These days, it seems like the fossil fuel companies are the only ones having gigglefests.
The Latest On: Coal Ash
Members of Congress are going to hear from coal ash activists this week. But it’s going to be more than just phone calls and emails; 45 citizens from nine states are flying to Washington D.C. to tell their coal ash stories to elected representatives and administration officials.
Last week, coal ash coverage went national with a fine segment on ABC World News that told the story of residents in Bokoshe, OK, a small town with a very big coal ash problem. Only 450 folks live in Bokoshe, but as reporter Jim Sciutto discovered, many of them either have cancer or know someone who does.
The verdict is in. the U.S. Environmental Protection Agency turned a blind eye to coal ash reuse during the Bush Administration, and, in fact, the agency went a considerable way toward promoting reuses that were dangerous to human health and the environment.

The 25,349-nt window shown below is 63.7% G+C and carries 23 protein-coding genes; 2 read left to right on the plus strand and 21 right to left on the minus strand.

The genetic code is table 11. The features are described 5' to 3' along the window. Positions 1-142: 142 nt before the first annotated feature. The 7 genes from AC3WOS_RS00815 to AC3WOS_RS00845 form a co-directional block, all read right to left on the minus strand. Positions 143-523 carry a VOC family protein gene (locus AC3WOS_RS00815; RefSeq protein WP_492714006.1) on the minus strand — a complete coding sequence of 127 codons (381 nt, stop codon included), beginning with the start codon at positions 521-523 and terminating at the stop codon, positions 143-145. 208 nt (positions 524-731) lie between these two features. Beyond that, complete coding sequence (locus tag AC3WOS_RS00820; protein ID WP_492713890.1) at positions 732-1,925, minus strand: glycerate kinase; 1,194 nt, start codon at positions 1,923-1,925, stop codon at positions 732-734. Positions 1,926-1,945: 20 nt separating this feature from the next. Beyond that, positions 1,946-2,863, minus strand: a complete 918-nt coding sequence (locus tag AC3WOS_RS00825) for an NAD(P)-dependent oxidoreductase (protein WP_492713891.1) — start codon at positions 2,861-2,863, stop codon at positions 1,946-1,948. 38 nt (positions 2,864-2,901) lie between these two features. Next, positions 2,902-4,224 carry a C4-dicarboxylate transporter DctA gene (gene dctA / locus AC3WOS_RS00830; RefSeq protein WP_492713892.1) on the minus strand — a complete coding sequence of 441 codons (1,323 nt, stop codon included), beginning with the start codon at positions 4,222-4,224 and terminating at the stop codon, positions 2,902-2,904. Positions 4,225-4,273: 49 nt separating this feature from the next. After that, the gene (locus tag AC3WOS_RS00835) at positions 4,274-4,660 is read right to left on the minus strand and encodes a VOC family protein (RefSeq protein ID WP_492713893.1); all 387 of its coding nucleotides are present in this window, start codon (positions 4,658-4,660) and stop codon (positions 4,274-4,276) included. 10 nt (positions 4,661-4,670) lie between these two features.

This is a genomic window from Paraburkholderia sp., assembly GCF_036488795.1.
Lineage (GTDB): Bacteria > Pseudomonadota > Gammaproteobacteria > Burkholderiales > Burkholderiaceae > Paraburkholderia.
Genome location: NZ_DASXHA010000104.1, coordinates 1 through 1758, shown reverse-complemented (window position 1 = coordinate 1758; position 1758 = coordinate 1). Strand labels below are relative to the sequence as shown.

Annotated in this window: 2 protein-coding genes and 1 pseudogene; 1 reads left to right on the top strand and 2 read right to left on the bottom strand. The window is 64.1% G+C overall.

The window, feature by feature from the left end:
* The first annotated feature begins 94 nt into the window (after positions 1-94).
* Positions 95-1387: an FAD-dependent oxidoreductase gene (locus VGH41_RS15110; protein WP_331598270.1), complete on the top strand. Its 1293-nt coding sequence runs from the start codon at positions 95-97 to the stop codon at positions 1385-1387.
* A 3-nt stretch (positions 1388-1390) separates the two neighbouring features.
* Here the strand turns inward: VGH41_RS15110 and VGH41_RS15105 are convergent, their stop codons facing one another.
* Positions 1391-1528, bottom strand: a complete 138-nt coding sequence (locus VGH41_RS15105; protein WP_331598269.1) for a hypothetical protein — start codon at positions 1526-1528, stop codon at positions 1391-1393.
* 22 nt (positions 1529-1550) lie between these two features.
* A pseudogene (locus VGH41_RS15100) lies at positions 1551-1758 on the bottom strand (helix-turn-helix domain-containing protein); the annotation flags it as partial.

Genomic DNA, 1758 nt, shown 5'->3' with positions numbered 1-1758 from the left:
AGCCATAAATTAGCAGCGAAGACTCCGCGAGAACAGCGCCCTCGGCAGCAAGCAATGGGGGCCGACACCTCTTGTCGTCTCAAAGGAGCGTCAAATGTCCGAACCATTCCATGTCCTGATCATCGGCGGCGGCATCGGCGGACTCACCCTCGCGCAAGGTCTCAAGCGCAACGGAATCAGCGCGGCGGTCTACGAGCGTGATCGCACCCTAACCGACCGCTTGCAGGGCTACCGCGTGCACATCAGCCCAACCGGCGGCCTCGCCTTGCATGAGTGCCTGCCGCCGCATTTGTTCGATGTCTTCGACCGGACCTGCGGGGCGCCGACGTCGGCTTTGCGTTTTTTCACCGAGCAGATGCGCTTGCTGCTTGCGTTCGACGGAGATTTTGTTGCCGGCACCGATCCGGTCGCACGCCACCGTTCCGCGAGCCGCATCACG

Nuclear power industry experiences public fallout
A while back, we documented the threat of hexavalent chromium in drinking water and the fact that it leaches from coal ash disposal sites across the country. Sadly hexavalent chromium and coal ash share a headline again in this story out of Madison, Wisconsin.
“We all have a responsibility to ensure that the American people have facts and the truth in front of them, particularly when fictions are pushed by special interests with an investment in the outcome.” - EPA Administrator Lisa Jackson in testimony before Congress on March 10 in response to false claims by Republicans and special interest groups concerning the reach and impact of proposed regulations.
When members of the House of Representatives return to their districts for April recess, many should be called to task for supporting a budget rider that would kill a coal ash rulemaking designed to protect the health, homes and livelihood of their constituents.